The Prambanan is a Hindu temple complex which was recognised in 1991, as a UNESCO World Heritage Site. The Prambanan is built in the same period (around the year 850) as the Borobudur temple, which proves that on Java, Buddhism and Hinduism lived peacefully next to one another.
The Prambanan complex consists of three main temples (up till 47 meters high) and three smaller temples. The three main temples represent the Hindu gods Brahma (creator), Shiva (destroyer) and Vishnu (sustainer) and the three smaller temples are dedicated to the animals these gods used for their transportation: a goose, a bull and an eagle.
Next to the six bigger temples there are many smaller temples. Up till today not all of the 224 little temples are restored yet. You can still walk between the ruins and stones from the smaller temples. Imagine how the complex would have looked like 1250 years ago!
The Prambanan temple is still mystical. Locally Prambanan is known as “Roro Jonggrang” after a legend that Javanese people tell about the temple.
Once there was a man named Bandung Bondowoso who fell in love with Roro Jonggrang. Roro Jonggrang was not pleased with his love, and to be able to refuse his love, she asked him to do something that seemed impossible: to build her a temple with 1000 statues, in just one night. But Bandung Bondowoso’s love for her was so strong, that he did anything to fullfill her wish. He even asked an army of djinns (ghosts) to help him. Afraid she had to keep her promise, Roro Jonggrang asked the villagers to pound rice (a traditional dawn activity) and set a fire (to imitate the sunrise) in order to pretend the morning had broken.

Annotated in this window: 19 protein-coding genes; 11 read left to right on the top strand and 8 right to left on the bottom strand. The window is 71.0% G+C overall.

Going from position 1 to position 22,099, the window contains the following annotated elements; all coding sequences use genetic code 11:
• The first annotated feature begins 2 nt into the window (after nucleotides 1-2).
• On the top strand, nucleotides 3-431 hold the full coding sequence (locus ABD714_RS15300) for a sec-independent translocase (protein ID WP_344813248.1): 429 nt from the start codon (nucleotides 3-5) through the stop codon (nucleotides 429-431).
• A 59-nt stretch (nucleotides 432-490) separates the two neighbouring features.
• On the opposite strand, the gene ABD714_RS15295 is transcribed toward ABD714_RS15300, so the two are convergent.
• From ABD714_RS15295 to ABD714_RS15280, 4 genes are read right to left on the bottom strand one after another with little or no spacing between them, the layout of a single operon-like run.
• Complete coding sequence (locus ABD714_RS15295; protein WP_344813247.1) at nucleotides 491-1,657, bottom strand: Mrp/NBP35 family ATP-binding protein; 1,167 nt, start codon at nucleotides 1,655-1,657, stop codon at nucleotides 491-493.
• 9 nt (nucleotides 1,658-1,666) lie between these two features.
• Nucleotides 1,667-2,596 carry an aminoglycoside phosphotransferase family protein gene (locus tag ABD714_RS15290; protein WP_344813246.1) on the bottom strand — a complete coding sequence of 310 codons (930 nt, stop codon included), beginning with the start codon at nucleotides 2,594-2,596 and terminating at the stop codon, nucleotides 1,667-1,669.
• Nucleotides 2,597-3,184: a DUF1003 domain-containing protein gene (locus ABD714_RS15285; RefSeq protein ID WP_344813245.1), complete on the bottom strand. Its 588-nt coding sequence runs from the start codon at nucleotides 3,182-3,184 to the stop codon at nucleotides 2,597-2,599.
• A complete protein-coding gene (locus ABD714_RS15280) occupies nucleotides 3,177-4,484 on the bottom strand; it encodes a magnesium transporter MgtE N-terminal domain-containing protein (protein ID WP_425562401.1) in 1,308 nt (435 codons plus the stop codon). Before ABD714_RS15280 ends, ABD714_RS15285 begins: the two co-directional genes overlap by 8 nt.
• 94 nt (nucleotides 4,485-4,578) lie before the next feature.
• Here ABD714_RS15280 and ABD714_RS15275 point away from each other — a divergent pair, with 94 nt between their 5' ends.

The djinns stopped building, assuming the night was over, and fled away for the sunlight. Only 999 statues were completed. Bandung Bondowoso felt cheated and cursed Jonggrang to be the thousandth statue.
Prambanan also has panels of relief, describing the story of Ramayana. Experts say that the relief is similar to the story of Ramayana that is told orally from generation to generation.
Ramayana ballet (evening)
In the evenings, the Ramayana story comes to life. More than 200 professional dancers and musicians perform in the city of Yogyakarta or in the open air theatre with the illuminated Prambanan Temples as the background.
Ramayana Ballet In the evening, the Ramayana story comes to life. More than 200 professional dancers and musicians perform in the city of Yogyakarta or in the open-air theater with the illuminated Prambanan temples as a backdrop. A story about love, war and mystical events. A young princess is kidnapped by an evil demon. Her ... Read more
The Borobudur is the biggest and oldest Buddhist temple in the world. UNESCO recognised the Borobudur as World Heritage Site. In 1814 the Borobudur was rediscovered after the temple was hidden for hundreds of years, covered under ashes and vegetation . The temple is still full of mysteries.
New secrets were revealed during different restorations. On the lower rim of the Borobudur, which was covered under the ground for a long time, reliefs were found. The Law of Karma pictured in the reliefs on “the hidden base” of the stupa. These reliefs teach that good deeds are rewarded and bad deeds are punished.
The place where the Borobudur is built has been carefully chosen. The temple is built near the place where the rivers Ello and Progo meet and the hill called “Tidar”. About 1250 years ago, this place was considered the most suitable place. The hill Tidar is where the gods “nailed” the island of Java to the earth, to prevent the island from sinking or floating away.